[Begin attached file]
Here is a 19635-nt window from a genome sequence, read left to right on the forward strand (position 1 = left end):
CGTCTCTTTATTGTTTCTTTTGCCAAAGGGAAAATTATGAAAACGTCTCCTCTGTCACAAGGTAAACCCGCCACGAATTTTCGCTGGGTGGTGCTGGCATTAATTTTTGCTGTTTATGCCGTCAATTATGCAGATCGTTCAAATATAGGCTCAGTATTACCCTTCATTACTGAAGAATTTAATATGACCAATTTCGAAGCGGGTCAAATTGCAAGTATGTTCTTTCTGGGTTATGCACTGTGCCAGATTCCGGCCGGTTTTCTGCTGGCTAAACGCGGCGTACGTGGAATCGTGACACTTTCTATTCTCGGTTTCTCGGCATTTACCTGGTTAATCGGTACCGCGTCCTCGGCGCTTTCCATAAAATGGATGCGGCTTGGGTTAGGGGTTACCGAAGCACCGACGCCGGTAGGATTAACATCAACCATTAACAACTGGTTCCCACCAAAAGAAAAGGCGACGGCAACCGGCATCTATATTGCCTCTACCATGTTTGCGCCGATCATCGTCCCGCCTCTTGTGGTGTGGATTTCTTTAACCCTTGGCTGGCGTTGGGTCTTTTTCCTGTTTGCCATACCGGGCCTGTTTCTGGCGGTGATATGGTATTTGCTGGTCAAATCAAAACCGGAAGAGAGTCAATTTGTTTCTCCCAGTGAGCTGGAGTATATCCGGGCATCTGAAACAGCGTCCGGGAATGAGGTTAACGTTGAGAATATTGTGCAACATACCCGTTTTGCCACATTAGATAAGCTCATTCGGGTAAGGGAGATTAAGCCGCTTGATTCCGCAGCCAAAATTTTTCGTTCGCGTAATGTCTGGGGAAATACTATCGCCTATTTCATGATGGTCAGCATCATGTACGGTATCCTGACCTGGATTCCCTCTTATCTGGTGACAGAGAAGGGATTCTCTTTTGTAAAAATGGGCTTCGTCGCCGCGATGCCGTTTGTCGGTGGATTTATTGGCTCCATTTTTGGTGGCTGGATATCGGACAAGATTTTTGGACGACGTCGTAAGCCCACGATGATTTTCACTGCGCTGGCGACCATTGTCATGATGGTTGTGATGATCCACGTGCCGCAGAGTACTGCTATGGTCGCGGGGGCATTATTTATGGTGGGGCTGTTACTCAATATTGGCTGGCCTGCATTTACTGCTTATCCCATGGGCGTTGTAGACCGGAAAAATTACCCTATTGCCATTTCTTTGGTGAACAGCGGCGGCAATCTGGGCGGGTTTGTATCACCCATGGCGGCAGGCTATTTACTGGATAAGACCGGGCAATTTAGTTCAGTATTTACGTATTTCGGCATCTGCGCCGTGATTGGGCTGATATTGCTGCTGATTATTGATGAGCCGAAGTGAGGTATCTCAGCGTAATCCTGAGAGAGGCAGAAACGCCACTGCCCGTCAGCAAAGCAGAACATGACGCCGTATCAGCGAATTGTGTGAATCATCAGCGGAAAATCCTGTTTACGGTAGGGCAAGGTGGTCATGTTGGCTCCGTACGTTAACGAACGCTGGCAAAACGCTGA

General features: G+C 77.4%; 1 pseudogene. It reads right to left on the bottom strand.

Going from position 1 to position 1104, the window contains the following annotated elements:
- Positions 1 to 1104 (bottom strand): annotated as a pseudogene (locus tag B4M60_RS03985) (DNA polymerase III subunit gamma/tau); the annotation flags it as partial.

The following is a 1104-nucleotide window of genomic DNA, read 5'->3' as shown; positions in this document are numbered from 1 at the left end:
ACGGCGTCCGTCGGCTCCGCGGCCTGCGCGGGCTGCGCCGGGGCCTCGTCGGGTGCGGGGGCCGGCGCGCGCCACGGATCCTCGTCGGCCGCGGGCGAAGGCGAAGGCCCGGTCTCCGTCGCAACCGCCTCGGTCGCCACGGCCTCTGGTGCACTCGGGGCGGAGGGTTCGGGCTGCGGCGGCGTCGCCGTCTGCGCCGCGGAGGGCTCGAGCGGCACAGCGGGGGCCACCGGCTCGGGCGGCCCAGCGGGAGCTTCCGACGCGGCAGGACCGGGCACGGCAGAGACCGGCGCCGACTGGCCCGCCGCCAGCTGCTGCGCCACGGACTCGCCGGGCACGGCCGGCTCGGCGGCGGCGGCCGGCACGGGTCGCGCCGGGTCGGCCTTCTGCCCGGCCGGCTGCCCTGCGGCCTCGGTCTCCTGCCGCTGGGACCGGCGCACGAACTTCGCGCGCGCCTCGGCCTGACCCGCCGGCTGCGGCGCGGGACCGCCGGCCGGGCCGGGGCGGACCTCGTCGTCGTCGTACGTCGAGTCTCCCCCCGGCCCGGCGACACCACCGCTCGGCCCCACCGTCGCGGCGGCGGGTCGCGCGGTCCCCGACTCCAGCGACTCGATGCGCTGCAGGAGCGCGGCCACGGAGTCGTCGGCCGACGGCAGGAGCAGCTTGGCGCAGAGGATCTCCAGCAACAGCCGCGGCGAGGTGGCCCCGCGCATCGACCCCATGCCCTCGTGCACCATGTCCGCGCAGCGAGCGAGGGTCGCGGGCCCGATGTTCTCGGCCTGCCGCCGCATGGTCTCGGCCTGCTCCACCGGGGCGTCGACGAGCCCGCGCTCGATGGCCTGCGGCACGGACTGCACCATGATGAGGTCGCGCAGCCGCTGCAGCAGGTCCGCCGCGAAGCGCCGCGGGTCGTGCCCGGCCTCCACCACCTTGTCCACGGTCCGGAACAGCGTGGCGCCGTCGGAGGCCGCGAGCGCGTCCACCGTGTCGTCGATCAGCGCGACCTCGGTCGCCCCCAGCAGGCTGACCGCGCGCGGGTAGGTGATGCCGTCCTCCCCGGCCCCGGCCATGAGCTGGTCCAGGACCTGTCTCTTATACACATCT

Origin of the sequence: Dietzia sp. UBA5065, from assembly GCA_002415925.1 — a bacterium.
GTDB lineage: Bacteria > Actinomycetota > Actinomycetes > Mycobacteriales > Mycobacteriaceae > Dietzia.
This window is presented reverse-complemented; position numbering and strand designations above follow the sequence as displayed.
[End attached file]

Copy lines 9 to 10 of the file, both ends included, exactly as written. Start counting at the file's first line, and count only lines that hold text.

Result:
GTDB lineage: Bacteria > Actinomycetota > Actinomycetes > Mycobacteriales > Mycobacteriaceae > Dietzia.
This window is presented reverse-complemented; position numbering and strand designations above follow the sequence as displayed.